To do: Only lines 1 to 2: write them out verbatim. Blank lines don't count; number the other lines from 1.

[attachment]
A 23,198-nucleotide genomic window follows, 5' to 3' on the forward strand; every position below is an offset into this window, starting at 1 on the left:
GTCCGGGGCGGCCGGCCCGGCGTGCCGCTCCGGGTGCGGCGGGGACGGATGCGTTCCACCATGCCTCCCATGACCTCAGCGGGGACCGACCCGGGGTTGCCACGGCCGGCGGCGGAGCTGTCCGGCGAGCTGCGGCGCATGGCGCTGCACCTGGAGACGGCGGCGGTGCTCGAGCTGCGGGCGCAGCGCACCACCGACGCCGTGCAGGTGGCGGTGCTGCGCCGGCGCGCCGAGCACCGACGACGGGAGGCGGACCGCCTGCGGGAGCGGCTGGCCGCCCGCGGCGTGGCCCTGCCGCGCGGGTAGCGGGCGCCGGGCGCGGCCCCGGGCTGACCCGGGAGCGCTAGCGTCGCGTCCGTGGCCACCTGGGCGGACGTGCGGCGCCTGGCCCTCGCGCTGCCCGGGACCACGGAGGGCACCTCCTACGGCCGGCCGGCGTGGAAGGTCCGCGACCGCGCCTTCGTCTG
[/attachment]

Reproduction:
A 23,198-nucleotide genomic window follows, 5' to 3' on the forward strand; every position below is an offset into this window, starting at 1 on the left:
GTCCGGGGCGGCCGGCCCGGCGTGCCGCTCCGGGTGCGGCGGGGACGGATGCGTTCCACCATGCCTCCCATGACCTCAGCGGGGACCGACCCGGGGTTGCCACGGCCGGCGGCGGAGCTGTCCGGCGAGCTGCGGCGCATGGCGCTGCACCTGGAGACGGCGGCGGTGCTCGAGCTGCGGGCGCAGCGCACCACCGACGCCGTGCAGGTGGCGGTGCTGCGCCGGCGCGCCGAGCACCGACGACGGGAGGCGGACCGCCTGCGGGAGCGGCTGGCCGCCCGCGGCGTGGCCCTGCCGCGCGGGTAGCGGGCGCCGGGCGCGGCCCCGGGCTGACCCGGGAGCGCTAGCGTCGCGTCCGTGGCCACCTGGGCGGACGTGCGGCGCCTGGCCCTCGCGCTGCCCGGGACCACGGAGGGCACCTCCTACGGCCGGCCGGCGTGGAAGGTCCGCGACCGCGCCTTCGTCTG